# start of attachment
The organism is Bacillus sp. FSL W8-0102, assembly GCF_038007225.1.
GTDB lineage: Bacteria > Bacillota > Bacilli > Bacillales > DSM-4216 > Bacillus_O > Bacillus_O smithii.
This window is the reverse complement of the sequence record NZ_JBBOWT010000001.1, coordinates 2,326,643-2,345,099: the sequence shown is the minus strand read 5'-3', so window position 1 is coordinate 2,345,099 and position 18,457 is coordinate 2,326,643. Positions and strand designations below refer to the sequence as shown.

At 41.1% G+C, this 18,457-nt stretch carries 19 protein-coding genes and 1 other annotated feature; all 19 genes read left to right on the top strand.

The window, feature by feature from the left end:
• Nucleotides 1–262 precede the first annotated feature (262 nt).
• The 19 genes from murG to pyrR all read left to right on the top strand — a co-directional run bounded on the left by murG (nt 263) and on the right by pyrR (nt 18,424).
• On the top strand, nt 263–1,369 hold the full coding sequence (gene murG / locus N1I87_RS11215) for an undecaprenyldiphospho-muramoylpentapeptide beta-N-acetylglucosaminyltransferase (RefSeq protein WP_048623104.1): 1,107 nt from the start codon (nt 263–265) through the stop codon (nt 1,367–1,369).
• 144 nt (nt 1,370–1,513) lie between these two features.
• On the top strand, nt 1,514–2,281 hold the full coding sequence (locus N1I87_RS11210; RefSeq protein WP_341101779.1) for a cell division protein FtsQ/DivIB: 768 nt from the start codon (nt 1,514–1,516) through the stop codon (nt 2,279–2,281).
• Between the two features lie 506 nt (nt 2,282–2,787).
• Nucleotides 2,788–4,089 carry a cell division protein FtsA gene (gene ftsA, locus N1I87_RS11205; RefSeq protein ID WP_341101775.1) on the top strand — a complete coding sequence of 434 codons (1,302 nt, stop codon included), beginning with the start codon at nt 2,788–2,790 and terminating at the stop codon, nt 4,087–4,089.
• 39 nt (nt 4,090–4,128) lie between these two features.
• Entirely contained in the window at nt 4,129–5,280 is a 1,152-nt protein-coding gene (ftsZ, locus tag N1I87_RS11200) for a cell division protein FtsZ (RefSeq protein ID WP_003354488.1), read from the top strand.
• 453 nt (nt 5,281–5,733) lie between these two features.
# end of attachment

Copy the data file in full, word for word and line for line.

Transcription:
The organism is Bacillus sp. FSL W8-0102, assembly GCF_038007225.1.
GTDB lineage: Bacteria > Bacillota > Bacilli > Bacillales > DSM-4216 > Bacillus_O > Bacillus_O smithii.
This window is the reverse complement of the sequence record NZ_JBBOWT010000001.1, coordinates 2,326,643-2,345,099: the sequence shown is the minus strand read 5'-3', so window position 1 is coordinate 2,345,099 and position 18,457 is coordinate 2,326,643. Positions and strand designations below refer to the sequence as shown.

At 41.1% G+C, this 18,457-nt stretch carries 19 protein-coding genes and 1 other annotated feature; all 19 genes read left to right on the top strand.

The window, feature by feature from the left end:
• Nucleotides 1–262 precede the first annotated feature (262 nt).
• The 19 genes from murG to pyrR all read left to right on the top strand — a co-directional run bounded on the left by murG (nt 263) and on the right by pyrR (nt 18,424).
• On the top strand, nt 263–1,369 hold the full coding sequence (gene murG / locus N1I87_RS11215) for an undecaprenyldiphospho-muramoylpentapeptide beta-N-acetylglucosaminyltransferase (RefSeq protein WP_048623104.1): 1,107 nt from the start codon (nt 263–265) through the stop codon (nt 1,367–1,369).
• 144 nt (nt 1,370–1,513) lie between these two features.
• On the top strand, nt 1,514–2,281 hold the full coding sequence (locus N1I87_RS11210; RefSeq protein WP_341101779.1) for a cell division protein FtsQ/DivIB: 768 nt from the start codon (nt 1,514–1,516) through the stop codon (nt 2,279–2,281).
• Between the two features lie 506 nt (nt 2,282–2,787).
• Nucleotides 2,788–4,089 carry a cell division protein FtsA gene (gene ftsA, locus N1I87_RS11205; RefSeq protein ID WP_341101775.1) on the top strand — a complete coding sequence of 434 codons (1,302 nt, stop codon included), beginning with the start codon at nt 2,788–2,790 and terminating at the stop codon, nt 4,087–4,089.
• 39 nt (nt 4,090–4,128) lie between these two features.
• Entirely contained in the window at nt 4,129–5,280 is a 1,152-nt protein-coding gene (ftsZ, locus tag N1I87_RS11200) for a cell division protein FtsZ (RefSeq protein ID WP_003354488.1), read from the top strand.
• 453 nt (nt 5,281–5,733) lie between these two features.